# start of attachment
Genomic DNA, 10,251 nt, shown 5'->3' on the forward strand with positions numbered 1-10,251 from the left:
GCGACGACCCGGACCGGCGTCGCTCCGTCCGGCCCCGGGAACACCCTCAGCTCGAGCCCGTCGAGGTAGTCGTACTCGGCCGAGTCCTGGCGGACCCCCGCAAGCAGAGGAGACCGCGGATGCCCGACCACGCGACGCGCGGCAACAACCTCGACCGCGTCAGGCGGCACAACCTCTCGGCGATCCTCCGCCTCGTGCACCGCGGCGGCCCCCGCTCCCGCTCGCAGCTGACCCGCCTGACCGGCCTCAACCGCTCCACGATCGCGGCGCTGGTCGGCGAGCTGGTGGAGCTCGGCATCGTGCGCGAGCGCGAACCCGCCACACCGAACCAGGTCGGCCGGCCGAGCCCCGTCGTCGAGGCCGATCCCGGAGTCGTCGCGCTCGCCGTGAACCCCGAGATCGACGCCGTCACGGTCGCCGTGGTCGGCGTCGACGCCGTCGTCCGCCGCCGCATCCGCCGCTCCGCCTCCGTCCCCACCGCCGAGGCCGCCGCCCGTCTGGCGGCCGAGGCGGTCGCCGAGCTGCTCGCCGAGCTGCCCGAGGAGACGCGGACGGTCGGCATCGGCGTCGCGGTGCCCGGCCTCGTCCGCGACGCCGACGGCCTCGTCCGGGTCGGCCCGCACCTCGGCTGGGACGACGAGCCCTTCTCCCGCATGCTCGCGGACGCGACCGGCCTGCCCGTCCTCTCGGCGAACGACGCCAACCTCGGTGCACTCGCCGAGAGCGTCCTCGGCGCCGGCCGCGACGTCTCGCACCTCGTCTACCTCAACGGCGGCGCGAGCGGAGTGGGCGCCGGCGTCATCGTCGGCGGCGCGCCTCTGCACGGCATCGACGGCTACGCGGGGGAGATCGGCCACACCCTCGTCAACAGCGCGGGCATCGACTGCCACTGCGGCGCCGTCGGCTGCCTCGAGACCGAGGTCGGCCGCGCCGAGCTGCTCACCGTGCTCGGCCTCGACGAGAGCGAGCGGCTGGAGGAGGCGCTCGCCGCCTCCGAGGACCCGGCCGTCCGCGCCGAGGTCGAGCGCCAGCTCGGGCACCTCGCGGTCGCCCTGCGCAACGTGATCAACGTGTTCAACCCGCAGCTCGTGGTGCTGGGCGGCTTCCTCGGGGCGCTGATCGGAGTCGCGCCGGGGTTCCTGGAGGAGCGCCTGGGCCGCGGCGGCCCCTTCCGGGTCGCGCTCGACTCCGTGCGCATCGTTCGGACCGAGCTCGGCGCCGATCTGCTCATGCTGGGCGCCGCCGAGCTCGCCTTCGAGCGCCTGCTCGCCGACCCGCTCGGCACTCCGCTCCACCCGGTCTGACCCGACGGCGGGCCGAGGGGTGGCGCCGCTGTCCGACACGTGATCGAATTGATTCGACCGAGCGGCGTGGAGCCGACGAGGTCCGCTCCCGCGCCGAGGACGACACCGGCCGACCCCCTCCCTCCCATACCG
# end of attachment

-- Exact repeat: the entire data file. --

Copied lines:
Genomic DNA, 10,251 nt, shown 5'->3' on the forward strand with positions numbered 1-10,251 from the left:
GCGACGACCCGGACCGGCGTCGCTCCGTCCGGCCCCGGGAACACCCTCAGCTCGAGCCCGTCGAGGTAGTCGTACTCGGCCGAGTCCTGGCGGACCCCCGCAAGCAGAGGAGACCGCGGATGCCCGACCACGCGACGCGCGGCAACAACCTCGACCGCGTCAGGCGGCACAACCTCTCGGCGATCCTCCGCCTCGTGCACCGCGGCGGCCCCCGCTCCCGCTCGCAGCTGACCCGCCTGACCGGCCTCAACCGCTCCACGATCGCGGCGCTGGTCGGCGAGCTGGTGGAGCTCGGCATCGTGCGCGAGCGCGAACCCGCCACACCGAACCAGGTCGGCCGGCCGAGCCCCGTCGTCGAGGCCGATCCCGGAGTCGTCGCGCTCGCCGTGAACCCCGAGATCGACGCCGTCACGGTCGCCGTGGTCGGCGTCGACGCCGTCGTCCGCCGCCGCATCCGCCGCTCCGCCTCCGTCCCCACCGCCGAGGCCGCCGCCCGTCTGGCGGCCGAGGCGGTCGCCGAGCTGCTCGCCGAGCTGCCCGAGGAGACGCGGACGGTCGGCATCGGCGTCGCGGTGCCCGGCCTCGTCCGCGACGCCGACGGCCTCGTCCGGGTCGGCCCGCACCTCGGCTGGGACGACGAGCCCTTCTCCCGCATGCTCGCGGACGCGACCGGCCTGCCCGTCCTCTCGGCGAACGACGCCAACCTCGGTGCACTCGCCGAGAGCGTCCTCGGCGCCGGCCGCGACGTCTCGCACCTCGTCTACCTCAACGGCGGCGCGAGCGGAGTGGGCGCCGGCGTCATCGTCGGCGGCGCGCCTCTGCACGGCATCGACGGCTACGCGGGGGAGATCGGCCACACCCTCGTCAACAGCGCGGGCATCGACTGCCACTGCGGCGCCGTCGGCTGCCTCGAGACCGAGGTCGGCCGCGCCGAGCTGCTCACCGTGCTCGGCCTCGACGAGAGCGAGCGGCTGGAGGAGGCGCTCGCCGCCTCCGAGGACCCGGCCGTCCGCGCCGAGGTCGAGCGCCAGCTCGGGCACCTCGCGGTCGCCCTGCGCAACGTGATCAACGTGTTCAACCCGCAGCTCGTGGTGCTGGGCGGCTTCCTCGGGGCGCTGATCGGAGTCGCGCCGGGGTTCCTGGAGGAGCGCCTGGGCCGCGGCGGCCCCTTCCGGGTCGCGCTCGACTCCGTGCGCATCGTTCGGACCGAGCTCGGCGCCGATCTGCTCATGCTGGGCGCCGCCGAGCTCGCCTTCGAGCGCCTGCTCGCCGACCCGCTCGGCACTCCGCTCCACCCGGTCTGACCCGACGGCGGGCCGAGGGGTGGCGCCGCTGTCCGACACGTGATCGAATTGATTCGACCGAGCGGCGTGGAGCCGACGAGGTCCGCTCCCGCGCCGAGGACGACACCGGCCGACCCCCTCCCTCCCATACCG